With more time, I would have liked to have also eaten at Compartir, run by Mateu Casañas, Oriol Castro and Eduard Xatruch. In 2014, they opened Disfrutar Barcelona, in the Catalan capital, which now has two Michelin stars.
All three chefs had met while working at El Bulli, near Roses. Five times El Bulli ranked as the world’s No 1 restaurant before closing in 2011.
Now, Ferran Adrià, El Bulli’s head chef, will be opening El Bulli 1846 at the same premises near Roses. It won’t be a restaurant, but a creative taller, a workshop. The focus will be on innovation, with around 40 chefs, scientists and artists working together, or so I read in the local newspapers.
Celler Martin Faixó
Ten minutes’ drive from Cadaqués, at 300 metres’ altitude, is Celler Martin Faixó, one of three wine producers in the Cap de Creus Natural Park.
Vines like to suffer, and they sure do here. Salty winds come in from the Mediterranean on all three sides, while the dry Tramuntana wind sweeps down from the Pyrenees.
This gives the grapes a lot of skin and an individual taste, while the salt and the dryness keep them healthy. Weeds are kept down in winter by letting local Ripollès sheep, from the nearby Mas Mercè cheesemakers, roam through the vineyards.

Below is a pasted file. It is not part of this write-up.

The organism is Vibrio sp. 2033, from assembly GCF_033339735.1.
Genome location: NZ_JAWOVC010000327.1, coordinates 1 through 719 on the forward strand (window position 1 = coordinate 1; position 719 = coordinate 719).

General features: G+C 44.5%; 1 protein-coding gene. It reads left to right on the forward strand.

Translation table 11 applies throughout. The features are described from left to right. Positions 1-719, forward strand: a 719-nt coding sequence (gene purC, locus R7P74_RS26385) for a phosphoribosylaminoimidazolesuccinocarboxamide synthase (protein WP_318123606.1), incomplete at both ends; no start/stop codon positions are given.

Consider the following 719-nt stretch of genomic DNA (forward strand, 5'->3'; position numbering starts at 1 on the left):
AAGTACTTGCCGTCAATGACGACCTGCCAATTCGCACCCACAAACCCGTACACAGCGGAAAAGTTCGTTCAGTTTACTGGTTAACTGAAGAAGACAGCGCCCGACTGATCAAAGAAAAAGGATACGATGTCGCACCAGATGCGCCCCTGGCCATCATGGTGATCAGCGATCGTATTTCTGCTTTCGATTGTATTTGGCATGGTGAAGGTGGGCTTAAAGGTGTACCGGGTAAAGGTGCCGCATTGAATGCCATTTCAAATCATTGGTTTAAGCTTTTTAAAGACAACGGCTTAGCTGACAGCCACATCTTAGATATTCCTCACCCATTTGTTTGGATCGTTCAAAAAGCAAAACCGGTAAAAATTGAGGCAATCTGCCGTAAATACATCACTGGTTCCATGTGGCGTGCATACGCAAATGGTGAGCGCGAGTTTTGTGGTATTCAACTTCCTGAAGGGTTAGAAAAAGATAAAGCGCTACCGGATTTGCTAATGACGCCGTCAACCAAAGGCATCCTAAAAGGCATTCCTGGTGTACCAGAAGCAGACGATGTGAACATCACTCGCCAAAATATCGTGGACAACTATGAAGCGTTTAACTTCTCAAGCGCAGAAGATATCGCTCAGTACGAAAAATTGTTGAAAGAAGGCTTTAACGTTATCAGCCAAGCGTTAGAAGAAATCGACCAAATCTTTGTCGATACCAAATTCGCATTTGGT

The Costa Brava Tourism Board arranged for me to meet Ester Martin Faixó. Ester together with her husband, and a few other family members opened the winery at Sa Perafita, a 14th century farmhouse, in 2004.
Her grandparents were farmers, with their own vineyards, as well as owning a couple of restaurants in Cadaqués, where they welcomed the likes of Dalí and French artist Marcel Duchamp.
Grapes grown include: Garnatxa Negra, Cabernet Sauvignon, Merlot, Picapolla (in Cadques they put an ‘a’ at the end), Garnatxa Dulce and Moscat d’Alexandria. The sweet Garnatxa goes perfectly with carquinyolis, a dry Catalan almond biscuits. The winery also makes vermut and olive oil from local varieties Verdal and Llei Cadaqués. You can even stay at the winery.
I chose to drove back to Girona, where a quick dip in the pool at my hotel, the Hotel Nord 1911, welcomed me, followed by a glass of wine and a few tapas at Restaurant Maran. That was quite a lot for the day!
My other posts on the province of Girona
Girona, and the medieval right bank, where I met lots of cyclists.
A visit to Cadaques on the Costa Brava, including Dali’s house at Port Lligat and Cap de Creus.